Gender Constancy and the Effects of Sex-Typed Televised Toy Commercials

Child Dev. 1981 Jun;52(2):667-73.


The present study represented a cognitive-developmental analysis of the effects of televised, sex-stereotypic information on children's behavior and attitudes toward toy play. The subjects were 50 male and 50 female 4-6-year-olds divided into high and low gender-constancy levels. As the children watched a cartoon, they either saw a commercial of a gender-neutral toy that showed 2 boys or 2 girls playing with the toy, or they saw no commercial (control). As predicted, only the high gender-constant children were differentially affected by the sex-role information in the different commercial conditions. Children at this stage who saw opposite-sex children playing with the toy avoided spending time with the toy and stated verbally that the toy was more appropriate for an opposite-sex sibling, relative to children in the 2 other conditions. The results are discussed in terms of their implications for theories of sex-role development and in terms of the role that television may play in maintaining sex stereotypes and sex-typed behavior.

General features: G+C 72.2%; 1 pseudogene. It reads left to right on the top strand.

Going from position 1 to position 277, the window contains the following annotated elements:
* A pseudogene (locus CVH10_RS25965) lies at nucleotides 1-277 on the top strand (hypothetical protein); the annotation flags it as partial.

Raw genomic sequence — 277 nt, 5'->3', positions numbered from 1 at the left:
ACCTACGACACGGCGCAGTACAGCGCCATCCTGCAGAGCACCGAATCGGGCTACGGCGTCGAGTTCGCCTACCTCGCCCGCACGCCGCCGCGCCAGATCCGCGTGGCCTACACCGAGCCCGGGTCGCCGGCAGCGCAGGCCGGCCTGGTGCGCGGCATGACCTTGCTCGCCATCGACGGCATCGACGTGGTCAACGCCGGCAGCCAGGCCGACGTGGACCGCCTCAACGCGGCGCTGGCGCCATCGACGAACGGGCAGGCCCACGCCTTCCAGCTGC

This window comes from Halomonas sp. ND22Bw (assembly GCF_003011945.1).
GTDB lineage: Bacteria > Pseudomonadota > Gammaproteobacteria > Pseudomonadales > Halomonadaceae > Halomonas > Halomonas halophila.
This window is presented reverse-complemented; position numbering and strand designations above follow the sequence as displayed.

Publication types

  • Research Support, U.S. Gov't, Non-P.H.S.

MeSH terms

  • Advertising*
  • Child
  • Child, Preschool
  • Female
  • Gender Identity*
  • Humans
  • Identification, Psychological*
  • Male
  • Play and Playthings*
  • Television*